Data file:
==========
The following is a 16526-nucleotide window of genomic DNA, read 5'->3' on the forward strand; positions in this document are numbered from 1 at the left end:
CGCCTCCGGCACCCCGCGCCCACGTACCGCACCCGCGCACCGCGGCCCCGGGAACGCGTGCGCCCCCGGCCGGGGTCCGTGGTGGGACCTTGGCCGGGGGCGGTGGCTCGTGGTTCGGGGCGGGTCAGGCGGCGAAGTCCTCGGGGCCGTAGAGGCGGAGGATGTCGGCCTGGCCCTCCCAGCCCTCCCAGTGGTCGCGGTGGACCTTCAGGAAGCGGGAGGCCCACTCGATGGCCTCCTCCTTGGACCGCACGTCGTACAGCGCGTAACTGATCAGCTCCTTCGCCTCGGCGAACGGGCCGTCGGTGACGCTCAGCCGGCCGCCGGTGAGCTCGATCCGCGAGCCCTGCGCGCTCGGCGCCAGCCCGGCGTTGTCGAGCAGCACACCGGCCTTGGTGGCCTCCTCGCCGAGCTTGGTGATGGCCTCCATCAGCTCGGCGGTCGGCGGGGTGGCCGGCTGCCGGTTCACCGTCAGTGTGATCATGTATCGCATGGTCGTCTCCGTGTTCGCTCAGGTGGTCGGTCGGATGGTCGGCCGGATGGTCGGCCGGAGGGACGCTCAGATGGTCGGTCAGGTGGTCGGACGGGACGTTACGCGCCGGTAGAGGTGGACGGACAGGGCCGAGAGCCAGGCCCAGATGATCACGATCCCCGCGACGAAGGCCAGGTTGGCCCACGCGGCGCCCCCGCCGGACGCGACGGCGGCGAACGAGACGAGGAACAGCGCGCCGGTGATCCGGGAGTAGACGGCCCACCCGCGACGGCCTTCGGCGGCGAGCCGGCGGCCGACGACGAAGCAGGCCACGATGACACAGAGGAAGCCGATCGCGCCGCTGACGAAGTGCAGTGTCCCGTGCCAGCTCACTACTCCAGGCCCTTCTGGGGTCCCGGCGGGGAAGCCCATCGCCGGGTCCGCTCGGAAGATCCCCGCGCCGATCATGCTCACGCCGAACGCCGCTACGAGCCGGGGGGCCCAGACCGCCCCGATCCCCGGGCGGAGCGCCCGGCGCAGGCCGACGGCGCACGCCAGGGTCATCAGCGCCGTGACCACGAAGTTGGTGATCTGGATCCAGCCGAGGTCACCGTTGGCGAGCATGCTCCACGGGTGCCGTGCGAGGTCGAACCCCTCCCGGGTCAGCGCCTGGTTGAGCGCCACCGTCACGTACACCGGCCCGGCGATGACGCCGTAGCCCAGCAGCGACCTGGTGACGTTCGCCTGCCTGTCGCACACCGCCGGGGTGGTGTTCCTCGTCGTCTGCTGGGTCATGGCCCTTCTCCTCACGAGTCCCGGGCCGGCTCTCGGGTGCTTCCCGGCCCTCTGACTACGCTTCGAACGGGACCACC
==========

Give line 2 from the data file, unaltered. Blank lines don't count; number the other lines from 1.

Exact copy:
CGCCTCCGGCACCCCGCGCCCACGTACCGCACCCGCGCACCGCGGCCCCGGGAACGCGTGCGCCCCCGGCCGGGGTCCGTGGTGGGACCTTGGCCGGGGGCGGTGGCTCGTGGTTCGGGGCGGGTCAGGCGGCGAAGTCCTCGGGGCCGTAGAGGCGGAGGATGTCGGCCTGGCCCTCCCAGCCCTCCCAGTGGTCGCGGTGGACCTTCAGGAAGCGGGAGGCCCACTCGATGGCCTCCTCCTTGGACCGCACGTCGTACAGCGCGTAACTGATCAGCTCCTTCGCCTCGGCGAACGGGCCGTCGGTGACGCTCAGCCGGCCGCCGGTGAGCTCGATCCGCGAGCCCTGCGCGCTCGGCGCCAGCCCGGCGTTGTCGAGCAGCACACCGGCCTTGGTGGCCTCCTCGCCGAGCTTGGTGATGGCCTCCATCAGCTCGGCGGTCGGCGGGGTGGCCGGCTGCCGGTTCACCGTCAGTGTGATCATGTATCGCATGGTCGTCTCCGTGTTCGCTCAGGTGGTCGGTCGGATGGTCGGCCGGATGGTCGGCCGGAGGGACGCTCAGATGGTCGGTCAGGTGGTCGGACGGGACGTTACGCGCCGGTAGAGGTGGACGGACAGGGCCGAGAGCCAGGCCCAGATGATCACGATCCCCGCGACGAAGGCCAGGTTGGCCCACGCGGCGCCCCCGCCGGACGCGACGGCGGCGAACGAGACGAGGAACAGCGCGCCGGTGATCCGGGAGTAGACGGCCCACCCGCGACGGCCTTCGGCGGCGAGCCGGCGGCCGACGACGAAGCAGGCCACGATGACACAGAGGAAGCCGATCGCGCCGCTGACGAAGTGCAGTGTCCCGTGCCAGCTCACTACTCCAGGCCCTTCTGGGGTCCCGGCGGGGAAGCCCATCGCCGGGTCCGCTCGGAAGATCCCCGCGCCGATCATGCTCACGCCGAACGCCGCTACGAGCCGGGGGGCCCAGACCGCCCCGATCCCCGGGCGGAGCGCCCGGCGCAGGCCGACGGCGCACGCCAGGGTCATCAGCGCCGTGACCACGAAGTTGGTGATCTGGATCCAGCCGAGGTCACCGTTGGCGAGCATGCTCCACGGGTGCCGTGCGAGGTCGAACCCCTCCCGGGTCAGCGCCTGGTTGAGCGCCACCGTCACGTACACCGGCCCGGCGATGACGCCGTAGCCCAGCAGCGACCTGGTGACGTTCGCCTGCCTGTCGCACACCGCCGGGGTGGTGTTCCTCGTCGTCTGCTGGGTCATGGCCCTTCTCCTCACGAGTCCCGGGCCGGCTCTCGGGTGCTTCCCGGCCCTCTGACTACGCTTCGAACGGGACCACC